Pennsylvania

Educational Improvement Tax Credit Program

Pennsylvania provides tax credits for corporate contributions to the following nonprofit organizations: Scholarship Organizations (SOs), nonprofits that provide private school scholarships; Educational Improvement Organizations (EIOs), nonprofits that support innovative programs in public schools; or prekindergarten scholarship organizations (PKSOs). Tax credits are worth 75 percent of the contribution; however, a 90 percent credit can be claimed if the corporation commits to two consecutive annual contributions. In either case, the maximum tax credit is $750,000 per company; however, this cap will be lifted from October 1 through November 30 if credits go unclaimed. Credits are awarded to companies on a first-come, first-served basis until the $100 million cap is reached. In 2014, the Pennsylvania legislature passed a bill allowing business firms to apply for an alternative tax credit if the preferred credit is unavailable; i.e., a corporate donor may elect to donate to the Educational Improvement Tax Credit Program (EITC) and simultaneously apply for an alternate tax credit through the Opportunity Scholarship Tax Credit Program (OSP), a separate tax-credit scholarship program for low-income students in "low-achieving" school zones.  Children are eligible for scholarships if their household incomes are less than $75,000 plus $15,000 for each child in the family. For example, a family with one child must have an income below $90,000, whereas a family with three children must have an income below $120,000. The figures will increase in future years to account for inflation.  The program launched in 2001.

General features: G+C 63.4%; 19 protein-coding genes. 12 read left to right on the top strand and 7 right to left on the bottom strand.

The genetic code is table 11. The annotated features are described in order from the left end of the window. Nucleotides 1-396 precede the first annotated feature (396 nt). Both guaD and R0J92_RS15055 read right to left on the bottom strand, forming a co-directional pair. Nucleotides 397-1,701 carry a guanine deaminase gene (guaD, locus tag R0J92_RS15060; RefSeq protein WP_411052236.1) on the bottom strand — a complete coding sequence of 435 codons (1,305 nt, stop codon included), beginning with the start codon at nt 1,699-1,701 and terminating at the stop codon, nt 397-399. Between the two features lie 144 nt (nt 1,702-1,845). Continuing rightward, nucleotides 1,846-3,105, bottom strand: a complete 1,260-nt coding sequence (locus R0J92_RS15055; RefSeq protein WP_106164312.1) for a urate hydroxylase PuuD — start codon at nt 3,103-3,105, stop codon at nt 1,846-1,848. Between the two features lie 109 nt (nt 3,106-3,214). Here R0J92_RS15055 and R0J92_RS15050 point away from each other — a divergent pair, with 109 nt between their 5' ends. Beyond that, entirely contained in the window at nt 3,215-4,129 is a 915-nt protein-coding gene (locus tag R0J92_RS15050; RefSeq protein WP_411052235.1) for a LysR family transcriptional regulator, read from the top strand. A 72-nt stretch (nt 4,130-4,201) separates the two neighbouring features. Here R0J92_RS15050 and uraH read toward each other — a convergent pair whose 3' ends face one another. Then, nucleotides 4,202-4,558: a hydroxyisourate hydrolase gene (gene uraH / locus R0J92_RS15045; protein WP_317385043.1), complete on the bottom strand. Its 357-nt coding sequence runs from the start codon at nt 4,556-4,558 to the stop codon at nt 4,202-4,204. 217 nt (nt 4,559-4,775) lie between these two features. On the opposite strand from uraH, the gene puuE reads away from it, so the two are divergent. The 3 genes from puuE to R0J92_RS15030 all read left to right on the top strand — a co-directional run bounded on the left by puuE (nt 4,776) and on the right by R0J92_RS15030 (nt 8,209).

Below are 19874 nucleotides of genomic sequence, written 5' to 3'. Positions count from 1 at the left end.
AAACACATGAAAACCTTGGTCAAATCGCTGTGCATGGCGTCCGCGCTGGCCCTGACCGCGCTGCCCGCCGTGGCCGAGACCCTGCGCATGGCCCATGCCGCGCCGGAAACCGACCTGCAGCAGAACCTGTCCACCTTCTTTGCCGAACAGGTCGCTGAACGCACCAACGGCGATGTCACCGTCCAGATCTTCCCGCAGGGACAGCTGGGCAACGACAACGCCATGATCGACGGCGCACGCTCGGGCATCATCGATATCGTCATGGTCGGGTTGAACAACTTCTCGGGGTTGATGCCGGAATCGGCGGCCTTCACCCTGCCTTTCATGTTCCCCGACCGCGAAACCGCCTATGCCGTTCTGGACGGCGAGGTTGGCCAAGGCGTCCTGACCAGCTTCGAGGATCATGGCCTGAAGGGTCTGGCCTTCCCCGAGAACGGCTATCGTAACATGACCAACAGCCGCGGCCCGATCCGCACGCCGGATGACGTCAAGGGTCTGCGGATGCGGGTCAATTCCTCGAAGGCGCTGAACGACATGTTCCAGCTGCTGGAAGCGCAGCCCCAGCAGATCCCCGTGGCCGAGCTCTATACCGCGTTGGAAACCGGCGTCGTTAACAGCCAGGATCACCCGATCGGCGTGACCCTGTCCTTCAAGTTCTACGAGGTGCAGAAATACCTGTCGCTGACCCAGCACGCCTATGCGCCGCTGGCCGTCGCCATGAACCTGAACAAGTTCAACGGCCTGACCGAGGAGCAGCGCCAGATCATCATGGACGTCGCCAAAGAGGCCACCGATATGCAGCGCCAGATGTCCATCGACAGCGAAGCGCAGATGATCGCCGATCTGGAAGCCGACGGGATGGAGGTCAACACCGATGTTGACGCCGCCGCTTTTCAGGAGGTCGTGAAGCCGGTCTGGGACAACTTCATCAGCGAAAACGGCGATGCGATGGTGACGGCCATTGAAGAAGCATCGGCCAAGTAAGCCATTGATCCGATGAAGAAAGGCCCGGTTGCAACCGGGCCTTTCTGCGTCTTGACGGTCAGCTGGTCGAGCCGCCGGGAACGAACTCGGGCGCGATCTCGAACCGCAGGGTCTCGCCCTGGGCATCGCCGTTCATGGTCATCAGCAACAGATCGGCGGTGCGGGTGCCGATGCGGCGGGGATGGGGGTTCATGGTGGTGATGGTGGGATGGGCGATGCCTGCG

Opportunity Scholarship Tax Credit Program  

Pennsylvania provides tax credits for corporate contributions to Scholarship Organizations (SOs), nonprofits that provide private school scholarships. A company may claim a tax credit worth 75 percent of its contribution (90 percent if it commits to the same amount for two consecutive years). Tax credits are available on a first-come, first-served basis. In 2014, the Pennsylvania legislature passed a bill allowing business firms to apply for an alternative tax credit if the preferred credit is unavailable; i.e., a corporate donor may elect to donate to the Opportunity Scholarship Tax Credit Program (OSP) and simultaneously apply for an alternate tax credit through the Educational Improvement Tax Credit Program (EITC), Pennsylvania's original tax-credit scholarship program. The total funding amount of tax credits is capped at $50 million. SOs also are required to give preference to students who received scholarships the previous year, those eligible for free and reduced-price lunch (FRL), and FRL students in certain school districts (a "first class" school district, a district with more than 7,500 students that receives an advance of its basic education subsidy, or a school district that has both received an advance of its subsidy and is either in financial distress or is involved in a school finance lawsuit against the state).  Scholarship amounts are determined by SOs, which are capped at $8,500 for non-disabled students ($15,000 for students with disabilities), or the amount of tuition and fees, whichever is less. Public school boards also are allowed to set up tuition grant programs that allow students to attend a public or private school. For private schools under such programs, the tuition grant is limited to the state's per-pupil subsidy amount.  Students must live in a "low-achieving" school zone, with low-achieving defined as the state's bottom 15 percent of public schools based on standardized test scores. Also, children are eligible only if their household incomes are less than $75,000 plus $15,000 for each child in the family. Income limitations multiply for students with certain disabilities. Those levels are allowed to increase to account for inflation.  This program launched in 2012.